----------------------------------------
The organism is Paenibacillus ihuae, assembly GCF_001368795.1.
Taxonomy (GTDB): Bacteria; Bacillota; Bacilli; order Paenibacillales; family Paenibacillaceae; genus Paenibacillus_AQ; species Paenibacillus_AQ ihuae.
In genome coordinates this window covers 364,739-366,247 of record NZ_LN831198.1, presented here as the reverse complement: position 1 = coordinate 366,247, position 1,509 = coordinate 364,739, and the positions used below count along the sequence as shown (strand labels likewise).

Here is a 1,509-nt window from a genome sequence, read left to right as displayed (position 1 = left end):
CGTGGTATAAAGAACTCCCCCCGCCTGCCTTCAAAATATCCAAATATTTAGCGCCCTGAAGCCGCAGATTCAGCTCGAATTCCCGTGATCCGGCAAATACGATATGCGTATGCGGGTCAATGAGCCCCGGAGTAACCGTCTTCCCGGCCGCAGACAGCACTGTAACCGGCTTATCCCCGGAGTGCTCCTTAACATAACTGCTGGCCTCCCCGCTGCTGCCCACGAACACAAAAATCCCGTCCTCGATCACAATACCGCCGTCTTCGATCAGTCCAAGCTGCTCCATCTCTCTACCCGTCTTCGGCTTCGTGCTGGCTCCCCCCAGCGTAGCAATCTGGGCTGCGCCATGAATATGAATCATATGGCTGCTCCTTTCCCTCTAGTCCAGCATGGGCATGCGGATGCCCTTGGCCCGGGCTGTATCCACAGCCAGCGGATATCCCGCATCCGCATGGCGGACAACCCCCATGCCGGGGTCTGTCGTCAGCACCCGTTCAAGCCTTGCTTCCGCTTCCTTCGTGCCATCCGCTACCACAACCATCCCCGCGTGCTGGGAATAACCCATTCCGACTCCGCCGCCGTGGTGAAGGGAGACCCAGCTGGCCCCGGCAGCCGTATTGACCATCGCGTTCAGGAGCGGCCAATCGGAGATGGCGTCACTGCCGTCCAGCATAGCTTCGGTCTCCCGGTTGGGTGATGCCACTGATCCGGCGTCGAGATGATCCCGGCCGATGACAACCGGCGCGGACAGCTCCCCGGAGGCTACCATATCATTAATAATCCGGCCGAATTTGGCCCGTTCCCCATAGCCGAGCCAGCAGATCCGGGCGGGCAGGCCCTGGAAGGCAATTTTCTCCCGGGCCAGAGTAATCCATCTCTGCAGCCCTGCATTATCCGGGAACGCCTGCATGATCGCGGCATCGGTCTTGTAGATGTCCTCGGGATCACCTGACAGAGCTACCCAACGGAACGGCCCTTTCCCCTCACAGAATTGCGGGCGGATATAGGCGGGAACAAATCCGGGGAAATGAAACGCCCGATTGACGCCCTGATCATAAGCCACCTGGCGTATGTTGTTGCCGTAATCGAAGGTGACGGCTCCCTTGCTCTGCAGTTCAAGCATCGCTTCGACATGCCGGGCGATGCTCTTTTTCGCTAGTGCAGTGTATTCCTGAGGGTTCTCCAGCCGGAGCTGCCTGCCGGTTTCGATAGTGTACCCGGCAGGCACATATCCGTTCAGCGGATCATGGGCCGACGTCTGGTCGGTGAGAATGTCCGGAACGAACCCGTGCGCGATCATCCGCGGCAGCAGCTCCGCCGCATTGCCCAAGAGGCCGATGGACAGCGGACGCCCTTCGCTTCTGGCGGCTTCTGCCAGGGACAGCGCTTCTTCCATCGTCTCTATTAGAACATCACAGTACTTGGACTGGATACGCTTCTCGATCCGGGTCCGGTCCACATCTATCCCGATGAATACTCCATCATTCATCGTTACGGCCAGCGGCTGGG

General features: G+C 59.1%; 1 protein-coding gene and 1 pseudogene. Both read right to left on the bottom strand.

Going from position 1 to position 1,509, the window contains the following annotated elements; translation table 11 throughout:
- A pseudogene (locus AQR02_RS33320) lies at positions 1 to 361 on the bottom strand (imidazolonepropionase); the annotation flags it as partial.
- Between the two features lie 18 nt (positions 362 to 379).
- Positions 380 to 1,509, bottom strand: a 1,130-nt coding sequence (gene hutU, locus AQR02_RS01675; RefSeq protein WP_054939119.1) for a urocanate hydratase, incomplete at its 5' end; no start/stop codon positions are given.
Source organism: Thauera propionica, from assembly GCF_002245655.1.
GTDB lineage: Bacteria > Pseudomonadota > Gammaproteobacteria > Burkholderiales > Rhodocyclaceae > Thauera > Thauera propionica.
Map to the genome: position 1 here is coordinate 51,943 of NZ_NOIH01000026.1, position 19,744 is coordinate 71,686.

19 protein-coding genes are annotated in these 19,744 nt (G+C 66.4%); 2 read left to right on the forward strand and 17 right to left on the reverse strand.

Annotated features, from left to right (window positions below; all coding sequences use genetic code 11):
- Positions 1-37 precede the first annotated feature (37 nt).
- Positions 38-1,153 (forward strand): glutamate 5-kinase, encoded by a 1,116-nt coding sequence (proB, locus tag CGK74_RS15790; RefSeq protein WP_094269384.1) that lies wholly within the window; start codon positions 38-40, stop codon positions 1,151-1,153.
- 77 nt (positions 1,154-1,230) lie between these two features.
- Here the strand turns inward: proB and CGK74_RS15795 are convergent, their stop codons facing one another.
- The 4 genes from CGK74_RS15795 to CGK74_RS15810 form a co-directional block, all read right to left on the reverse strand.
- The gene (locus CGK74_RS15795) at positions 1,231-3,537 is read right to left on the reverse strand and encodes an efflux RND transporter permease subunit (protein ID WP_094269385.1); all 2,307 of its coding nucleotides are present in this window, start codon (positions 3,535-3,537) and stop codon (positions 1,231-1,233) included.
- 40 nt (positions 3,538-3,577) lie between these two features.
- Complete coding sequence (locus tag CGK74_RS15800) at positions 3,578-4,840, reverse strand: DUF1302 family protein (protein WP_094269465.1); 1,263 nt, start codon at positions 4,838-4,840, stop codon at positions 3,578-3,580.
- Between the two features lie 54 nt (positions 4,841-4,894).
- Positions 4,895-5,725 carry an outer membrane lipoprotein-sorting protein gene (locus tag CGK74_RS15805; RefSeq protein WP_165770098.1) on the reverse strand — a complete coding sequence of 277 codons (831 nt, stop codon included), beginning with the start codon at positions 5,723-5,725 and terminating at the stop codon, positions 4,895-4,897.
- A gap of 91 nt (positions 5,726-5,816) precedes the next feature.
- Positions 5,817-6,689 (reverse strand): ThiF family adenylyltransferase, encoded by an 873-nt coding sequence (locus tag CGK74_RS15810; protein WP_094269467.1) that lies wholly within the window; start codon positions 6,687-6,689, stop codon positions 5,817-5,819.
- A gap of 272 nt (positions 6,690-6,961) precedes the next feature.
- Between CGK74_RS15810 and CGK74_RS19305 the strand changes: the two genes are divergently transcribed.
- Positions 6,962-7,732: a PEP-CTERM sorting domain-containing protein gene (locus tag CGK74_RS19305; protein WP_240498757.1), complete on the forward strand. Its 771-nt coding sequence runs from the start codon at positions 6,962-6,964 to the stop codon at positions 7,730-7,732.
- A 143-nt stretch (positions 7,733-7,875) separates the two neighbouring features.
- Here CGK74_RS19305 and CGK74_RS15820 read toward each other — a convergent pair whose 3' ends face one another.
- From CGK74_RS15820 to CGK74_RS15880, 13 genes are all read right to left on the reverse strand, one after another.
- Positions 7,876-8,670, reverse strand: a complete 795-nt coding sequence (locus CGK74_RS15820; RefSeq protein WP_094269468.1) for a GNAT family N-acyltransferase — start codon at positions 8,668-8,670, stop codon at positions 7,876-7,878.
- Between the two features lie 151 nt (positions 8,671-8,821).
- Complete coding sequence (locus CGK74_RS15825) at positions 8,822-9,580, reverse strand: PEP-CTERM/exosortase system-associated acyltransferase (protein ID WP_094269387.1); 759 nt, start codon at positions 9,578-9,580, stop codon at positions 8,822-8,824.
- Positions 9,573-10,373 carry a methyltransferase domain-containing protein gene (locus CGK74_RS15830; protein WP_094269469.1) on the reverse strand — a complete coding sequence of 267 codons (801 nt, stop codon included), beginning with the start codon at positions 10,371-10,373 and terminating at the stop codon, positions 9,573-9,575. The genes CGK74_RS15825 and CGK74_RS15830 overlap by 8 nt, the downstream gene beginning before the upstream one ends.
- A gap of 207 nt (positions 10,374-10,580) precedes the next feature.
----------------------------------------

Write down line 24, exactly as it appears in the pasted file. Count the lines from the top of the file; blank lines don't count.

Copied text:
- Between the two features lie 54 nt (positions 4,841-4,894).